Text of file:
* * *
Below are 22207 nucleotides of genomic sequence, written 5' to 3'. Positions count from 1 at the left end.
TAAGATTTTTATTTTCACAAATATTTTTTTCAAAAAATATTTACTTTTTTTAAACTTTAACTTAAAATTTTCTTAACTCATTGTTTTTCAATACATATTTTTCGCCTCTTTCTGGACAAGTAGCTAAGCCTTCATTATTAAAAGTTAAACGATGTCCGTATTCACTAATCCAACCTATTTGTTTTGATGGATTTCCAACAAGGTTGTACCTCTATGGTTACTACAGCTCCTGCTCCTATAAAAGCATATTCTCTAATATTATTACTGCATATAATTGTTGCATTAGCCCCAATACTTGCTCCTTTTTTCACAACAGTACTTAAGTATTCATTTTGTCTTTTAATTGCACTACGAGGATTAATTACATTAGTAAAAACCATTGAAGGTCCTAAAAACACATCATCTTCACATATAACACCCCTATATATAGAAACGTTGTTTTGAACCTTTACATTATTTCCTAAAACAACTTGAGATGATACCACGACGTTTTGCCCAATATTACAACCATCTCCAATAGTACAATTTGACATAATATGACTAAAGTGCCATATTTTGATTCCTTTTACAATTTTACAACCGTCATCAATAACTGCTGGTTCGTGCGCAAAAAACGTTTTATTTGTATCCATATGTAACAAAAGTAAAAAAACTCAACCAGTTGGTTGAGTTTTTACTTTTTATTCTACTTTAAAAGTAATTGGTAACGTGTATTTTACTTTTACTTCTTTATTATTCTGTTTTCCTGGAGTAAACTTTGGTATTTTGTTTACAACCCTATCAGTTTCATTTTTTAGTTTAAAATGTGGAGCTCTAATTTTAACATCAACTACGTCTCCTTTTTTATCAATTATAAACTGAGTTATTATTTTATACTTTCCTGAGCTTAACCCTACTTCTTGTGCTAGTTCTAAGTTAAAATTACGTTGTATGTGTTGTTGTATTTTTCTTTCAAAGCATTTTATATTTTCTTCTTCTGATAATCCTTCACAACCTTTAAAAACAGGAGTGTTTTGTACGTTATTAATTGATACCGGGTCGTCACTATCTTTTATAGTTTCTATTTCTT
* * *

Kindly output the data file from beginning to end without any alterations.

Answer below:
Below are 22207 nucleotides of genomic sequence, written 5' to 3'. Positions count from 1 at the left end.
TAAGATTTTTATTTTCACAAATATTTTTTTCAAAAAATATTTACTTTTTTTAAACTTTAACTTAAAATTTTCTTAACTCATTGTTTTTCAATACATATTTTTCGCCTCTTTCTGGACAAGTAGCTAAGCCTTCATTATTAAAAGTTAAACGATGTCCGTATTCACTAATCCAACCTATTTGTTTTGATGGATTTCCAACAAGGTTGTACCTCTATGGTTACTACAGCTCCTGCTCCTATAAAAGCATATTCTCTAATATTATTACTGCATATAATTGTTGCATTAGCCCCAATACTTGCTCCTTTTTTCACAACAGTACTTAAGTATTCATTTTGTCTTTTAATTGCACTACGAGGATTAATTACATTAGTAAAAACCATTGAAGGTCCTAAAAACACATCATCTTCACATATAACACCCCTATATATAGAAACGTTGTTTTGAACCTTTACATTATTTCCTAAAACAACTTGAGATGATACCACGACGTTTTGCCCAATATTACAACCATCTCCAATAGTACAATTTGACATAATATGACTAAAGTGCCATATTTTGATTCCTTTTACAATTTTACAACCGTCATCAATAACTGCTGGTTCGTGCGCAAAAAACGTTTTATTTGTATCCATATGTAACAAAAGTAAAAAAACTCAACCAGTTGGTTGAGTTTTTACTTTTTATTCTACTTTAAAAGTAATTGGTAACGTGTATTTTACTTTTACTTCTTTATTATTCTGTTTTCCTGGAGTAAACTTTGGTATTTTGTTTACAACCCTATCAGTTTCATTTTTTAGTTTAAAATGTGGAGCTCTAATTTTAACATCAACTACGTCTCCTTTTTTATCAATTATAAACTGAGTTATTATTTTATACTTTCCTGAGCTTAACCCTACTTCTTGTGCTAGTTCTAAGTTAAAATTACGTTGTATGTGTTGTTGTATTTTTCTTTCAAAGCATTTTATATTTTCTTCTTCTGATAATCCTTCACAACCTTTAAAAACAGGAGTGTTTTGTACGTTATTAATTGATACCGGGTCGTCACTATCTTTTATAGTTTCTATTTCTT